From: Atlas of Human Parasitology, 5th Edition, 2007, Ash & Orihel, pages 386-387

There appears to be a marked increase in cases of delusional parasitosis recently. This appears to correlate with increasing availability of internet sites that are devoted to this or similar conditions. By using online resources (especially web chatrooms), patients will come away with a conviction that they have identified the specific parasite that they have acquired, …

Within the past few years, individuals who often exhibit manifestations of what many consider to be delusional parasitosis have referred to their condition as Morgellons disease. Given the large number of individuals involved who feel this is an as yet undefined medical problem, the Centers for disease Control and Prevention (CDC) began in late 2006 an investigation into the validity of this as an actual disease. …

Many dermatologists refute the suggestion that this is an actual disease but instead indicate that many of these patients have psychological problems or other common skin disorders. Given the large numbers of individuals who feel they have this affliction, it will be most helpful over the coming years to have a valid scientific assessment of Morgellons disease and its possible etiology (or etiologies). One of the chief criticisms by many patients has been that they feel the medical community and other scientists consulted have not been open to the idea that there is possibly an as yet undescribed infectious or physiologic causation for the disease. However it is certainly true that in fact many expert parasitologists, medical entomologists and other microbiologists have in fact carefully examined fibers and other materials expressed or extracted from such patients and found that biological organisms are not present. Although an apparent association of the condition with the presence of Lyme disease has been reported (Savely et al, 2006, Aj J Clin Drematol., 7:1-6), further research will be needed to help resolve the validity of Morgellons disease. Until then, whether Morgellons disease is another name for delusional parasitosis, or a real disease entity with a biological or physiologic basis will remain up in the air.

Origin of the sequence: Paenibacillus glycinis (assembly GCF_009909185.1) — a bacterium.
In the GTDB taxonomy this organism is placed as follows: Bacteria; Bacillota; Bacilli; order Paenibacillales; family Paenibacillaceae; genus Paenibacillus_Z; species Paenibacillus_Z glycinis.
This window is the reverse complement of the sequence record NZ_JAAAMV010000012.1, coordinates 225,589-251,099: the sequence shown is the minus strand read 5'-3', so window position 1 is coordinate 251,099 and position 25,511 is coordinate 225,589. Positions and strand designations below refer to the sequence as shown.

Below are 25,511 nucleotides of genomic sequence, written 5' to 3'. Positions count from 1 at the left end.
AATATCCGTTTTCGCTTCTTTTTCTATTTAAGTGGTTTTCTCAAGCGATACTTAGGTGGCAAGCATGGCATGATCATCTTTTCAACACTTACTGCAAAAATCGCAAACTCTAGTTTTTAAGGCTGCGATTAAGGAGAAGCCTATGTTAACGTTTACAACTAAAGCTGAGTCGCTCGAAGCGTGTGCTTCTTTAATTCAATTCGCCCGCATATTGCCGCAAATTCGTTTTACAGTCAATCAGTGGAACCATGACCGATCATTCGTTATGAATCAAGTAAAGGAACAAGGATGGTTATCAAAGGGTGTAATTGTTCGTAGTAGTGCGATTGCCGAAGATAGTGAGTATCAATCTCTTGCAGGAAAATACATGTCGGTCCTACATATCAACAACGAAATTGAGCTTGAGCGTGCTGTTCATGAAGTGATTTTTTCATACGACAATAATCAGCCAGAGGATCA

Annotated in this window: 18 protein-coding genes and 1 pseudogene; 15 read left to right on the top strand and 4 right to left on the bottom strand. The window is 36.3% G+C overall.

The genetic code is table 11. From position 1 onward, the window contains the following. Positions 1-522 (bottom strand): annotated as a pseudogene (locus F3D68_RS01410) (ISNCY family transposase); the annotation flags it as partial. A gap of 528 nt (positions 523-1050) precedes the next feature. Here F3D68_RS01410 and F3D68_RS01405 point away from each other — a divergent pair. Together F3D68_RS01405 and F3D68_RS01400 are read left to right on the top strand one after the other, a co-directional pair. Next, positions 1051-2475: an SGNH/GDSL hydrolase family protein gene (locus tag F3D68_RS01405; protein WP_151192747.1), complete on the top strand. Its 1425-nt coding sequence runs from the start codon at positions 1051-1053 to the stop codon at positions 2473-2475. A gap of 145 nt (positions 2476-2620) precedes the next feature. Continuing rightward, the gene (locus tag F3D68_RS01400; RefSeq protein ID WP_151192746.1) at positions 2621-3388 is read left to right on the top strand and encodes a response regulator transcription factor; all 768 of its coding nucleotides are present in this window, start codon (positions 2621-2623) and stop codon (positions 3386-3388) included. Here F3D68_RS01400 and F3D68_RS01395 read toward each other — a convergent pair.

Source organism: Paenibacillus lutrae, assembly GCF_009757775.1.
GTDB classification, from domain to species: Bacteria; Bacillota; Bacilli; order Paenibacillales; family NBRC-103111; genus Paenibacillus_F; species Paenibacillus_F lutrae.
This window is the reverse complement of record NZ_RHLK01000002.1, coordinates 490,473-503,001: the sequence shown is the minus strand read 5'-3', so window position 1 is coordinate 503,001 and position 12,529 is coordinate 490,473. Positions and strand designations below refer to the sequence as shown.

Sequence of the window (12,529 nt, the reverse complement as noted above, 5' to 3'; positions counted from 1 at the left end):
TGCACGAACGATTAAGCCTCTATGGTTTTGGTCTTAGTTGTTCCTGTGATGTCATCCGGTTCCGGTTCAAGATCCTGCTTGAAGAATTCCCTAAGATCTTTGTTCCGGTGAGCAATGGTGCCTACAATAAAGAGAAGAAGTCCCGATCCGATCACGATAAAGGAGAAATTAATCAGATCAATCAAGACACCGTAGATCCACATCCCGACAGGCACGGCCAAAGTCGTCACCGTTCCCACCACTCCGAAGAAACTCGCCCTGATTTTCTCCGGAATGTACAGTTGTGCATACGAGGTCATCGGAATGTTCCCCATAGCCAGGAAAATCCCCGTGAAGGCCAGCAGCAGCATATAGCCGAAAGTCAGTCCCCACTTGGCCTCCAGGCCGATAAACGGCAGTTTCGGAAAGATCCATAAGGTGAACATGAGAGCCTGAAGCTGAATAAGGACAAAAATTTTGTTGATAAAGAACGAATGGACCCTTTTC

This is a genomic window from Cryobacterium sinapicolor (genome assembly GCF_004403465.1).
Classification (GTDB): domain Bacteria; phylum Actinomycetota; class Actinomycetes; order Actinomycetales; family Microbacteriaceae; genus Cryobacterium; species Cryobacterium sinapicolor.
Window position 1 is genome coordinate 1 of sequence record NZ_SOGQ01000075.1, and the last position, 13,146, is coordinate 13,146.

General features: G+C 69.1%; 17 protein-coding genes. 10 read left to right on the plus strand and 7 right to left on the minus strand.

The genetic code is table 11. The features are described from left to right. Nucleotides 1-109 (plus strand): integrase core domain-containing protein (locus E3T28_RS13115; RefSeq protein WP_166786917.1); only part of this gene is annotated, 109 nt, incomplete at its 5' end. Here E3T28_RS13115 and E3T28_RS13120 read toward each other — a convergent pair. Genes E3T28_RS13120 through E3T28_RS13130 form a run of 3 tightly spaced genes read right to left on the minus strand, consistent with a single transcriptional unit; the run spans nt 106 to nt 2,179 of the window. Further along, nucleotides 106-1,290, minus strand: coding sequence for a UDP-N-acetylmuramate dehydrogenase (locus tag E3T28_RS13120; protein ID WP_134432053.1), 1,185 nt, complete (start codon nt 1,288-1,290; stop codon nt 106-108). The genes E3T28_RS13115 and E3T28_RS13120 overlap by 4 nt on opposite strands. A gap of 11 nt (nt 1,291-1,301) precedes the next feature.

http://www.fbo.gov/servlet/Documents/R/1771563

The Centers for Disease Control and Prevention (CDC), Coordinating Center for Infectious Diseases (CCID), National Center for Zoonotic, Vectorborne, and Enteric Diseases (NCZVED), Division of Parasitic Diseases is seeking to award a sole source commercial contract for investigation in California of an unexplained dermopathy (Skin Condition) which some refer to as Morgellons.

The Government has determined that Kaiser Permanente (KP), Northern California is the only responsible source to meet the Government’s needs. Morgellons is a rare condition with a heavy concentration in California, and KP is the only organization that has the location, coverage area, and membership size to provide the large sample size required for the study. Minimum managed care organization membership required to satisfy this study is 25% of the population in the region selected. Other minimum vendor qualifications for this requirement are: electronic health records that have been implemented in the organization at least since January 2006; ability to conduct electronic queries of medical records, including progress notes, to identify clinical conditions and complaints; health maintenance organization with at least 3 million enrollees and coverage of at least 25% of the population in the chosen geographic area; location in a geographic area with a large number of suspected cases; experience in conducting clinical and epidemiologic studies; adequate qualified personnel to successfully perform the requested services by the date required.

The proposed effort will involve the following: describing the clinical and epidemiologic features of persons who have reported themselves as having this unexplained skin condition, including assessing the frequency of co-morbid conditions (e.g., neurocognitive deficits, neurologic conditions, major psychiatric disorders); collecting information to generate hypotheses about possible risk factors for this condition; collecting skin biopsies to assess the histopathologic features of the skin condition ; obtaining fibers or threads from patients with the condition to determine their potential etiology; describing the geographic distribution of this condition; estimating rates of illness in the population; and describing health care utilization among persons with the condition.

Total period of performance will be seven (9) months from date of award. The Government intends to issue a Request for Quotation (RFQ) on 31 July 2007, with award anticipated by 31 August 2007. All responsible sources may submit a bid, proposal, or quotation which shall be considered by the agency.

Well, I guess we’ll just have to wait until March (or May?) 2008 for the results. It certainly will be very interesting though.

 

Here’s an interesting article that illustrates some of what I was discussing in the previous post.

http://www.hometownannapolis.com/cgi-bin/read/2007/07_01-25/COL

The problem is, McSweegan makes no mention of underlying physical conditions, which again sweeps the whole situation into the false dichotomy of “delusion or disease”.

A patient is quoted as saying “I was feeling things moving under my skin”, and then the gist of the article is that they were imagining it. When actually formication is a real physical symptom triggered by various physical circumstances from Meth to Menopause.

So while McSweegan characterizes the circumstances of Morgellons fairly well, he’s not telling the whole story, and he is reinforcing a polarization that inhibits communication.

© 2012 Morgellons Watch Suffusion theme by Sayontan Sinha